Subject: Re: [boost] [review] Multiprecision review (June 8th - 17th, 2012)
From: Edward Diener (eldiener_at_[hidden])
Date: 2012-06-24 22:58:34
On 6/8/2012 10:28 AM, Jeffrey Lee Hellrung, Jr. wrote:
> Any review discussion should take place on the developers' list (
> boost_at_[hidden]), and anyone may submit a formal review, either
> publicly to the entire list or privately to just myself.
> As usual, please consider the following questions in your formal review:
This is my review of the multiprecision library.
I am going to use the term "general type" to refer to either 'integer',
'rational number', or 'floating point' type no matter what the backend is.
> What is your evaluation of the design?
The design is logical. I like the fact that various backends are
supported and that there is always a Boost backend to fall back on for a
general type. I also like it very much that future backends are also
supported via the backend requirements.
> What is your evaluation of the implementation?
I looked the implementation from the point of view as an end-user but
did not look at the details. I did not have the chance to test the
implementation so my comments are based on the doc.
It seems very easy to use the implementation. The hardest part is that
some of the backends have their own rules, which are not entirely
consistent with other backends of the same general type ( integer,
rational number, or floating point ). This does not occur very often but
when it does the end-user has to be aware of it. These slight
inconsistencies are documented but I would like to see an attempt to
regularize them by the front-end, perhaps via a compile time trait.
As a single example of this the gmp_int backend triggers a division by 0
signal when one tries to divide the integer by 0; the tom_int raises a
hardward signal with a division by 0; the cpp_int throws a
std::runtime_error with a division by 0. I would like to see some means
by which I could use any integer backend and know that a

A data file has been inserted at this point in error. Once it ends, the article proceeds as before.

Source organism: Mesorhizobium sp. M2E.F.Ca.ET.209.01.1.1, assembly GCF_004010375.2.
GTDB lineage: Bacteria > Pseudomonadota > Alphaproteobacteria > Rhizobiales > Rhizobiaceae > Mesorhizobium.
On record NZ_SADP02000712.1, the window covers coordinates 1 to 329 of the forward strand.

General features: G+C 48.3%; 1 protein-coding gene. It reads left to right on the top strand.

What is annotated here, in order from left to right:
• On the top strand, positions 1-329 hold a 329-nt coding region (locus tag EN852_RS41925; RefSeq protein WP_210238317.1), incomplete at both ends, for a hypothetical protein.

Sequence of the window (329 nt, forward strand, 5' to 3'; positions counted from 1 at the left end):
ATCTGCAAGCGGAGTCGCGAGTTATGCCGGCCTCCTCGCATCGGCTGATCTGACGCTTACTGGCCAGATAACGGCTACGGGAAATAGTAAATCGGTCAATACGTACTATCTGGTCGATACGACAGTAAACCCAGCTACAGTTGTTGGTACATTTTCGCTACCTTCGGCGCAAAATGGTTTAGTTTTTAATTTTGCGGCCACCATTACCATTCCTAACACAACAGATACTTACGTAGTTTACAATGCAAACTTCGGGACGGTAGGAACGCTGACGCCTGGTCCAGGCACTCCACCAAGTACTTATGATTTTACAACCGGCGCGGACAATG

std::runtime_error would be thrown by a division by 0.
It would be nice if other partcularities could be regularized in a
similar manner. This would make it little easier to use the library
The library allows conversions between values of a general type no
matter what the backend. This is good. The library allows what I think
of as widening conversions, from integer to rational or float, and from
rational to float. This is good. Both follow the similar idea in C++
itself. In C++ one can do a narrowing conversion if a static_cast is
used, otherwise a compiler error ensues. The document also explains that
a narrowing conversion will produce a compiler error.
Can a static_cast be used to do a narrowing conversion ?
The introduction states that "mixing arithmetic operations using types
of different precision is strictly forbidden". I was disappointed not to
read any discussion of why this would be so. In C++ this is not the case
with integer and floating point types. Considering that this library
does allow conversons within the same general type and widening
conversions it would seem that doing operations with different types
could be technically allowed fairly easily, by converting all values in
an operation to the largest type and/or greatest precision.
> What is your evaluation of the documentation?
The doc is totally adeqate.
> What is your evaluation of the potential usefulness of the library?
Tremendously important to C++. Although I am not a mathematician myself,
my background in math and science suggests that a multiprecision library
involving huge and/or highly accurate numbers is an absolute necesssity
to serious mathematical and scientific calculations.
> Did you try to use the library? With what compiler? Did you have any
I did not have time to try it out with any compiler. I originally wanted
to modify some of the tests in the library so I could try them out with
the compilers I have, but the tests were too complicated for me to
understand easily. I am going to try to cobble together some simple
tests for myself during the upcoming week but i wanted to submit my
review nonetheless before the period for it was over.
> How much effort did you put into your evaluation? A glance? A quick
> reading? In-depth study?
I put a good deal of effort attempting to understand the pluses and
negatives of the design, and thinking about the problems involved.
> Are you knowledgeable about the problem domain?
I am fairly knowledgeable about mathematics without being a
mathematician or claiming expertise in any particular area of mathematics.
> And, most importantly, please explicitly answer the following question:
> Do you think the library should be accepted as a Boost library?
I think the library should be accepted as a Boost library. I do think
more work needs to be done to make the library usable, but I have no
doubt the authors of the library are capable of doing so.
> Lastly, please consider that John and Christopher have compiled a TODO list
>  based on pre-review comments. Feel free to comment on the priority and
> necessity of such TODO items, and whether any might be show-stoppers or
> warrant conditional acceptance of the library.
I would like to see more work done in the two areas I mentioned:
regularizing the backends and performing operations with different
precisions. I do realize that accuracy is paramount when using the
library, but in the tradition of C++ as long as the end-user knows any
possible shortcoming of these two areas I think they should be allowed
if technically feasible.
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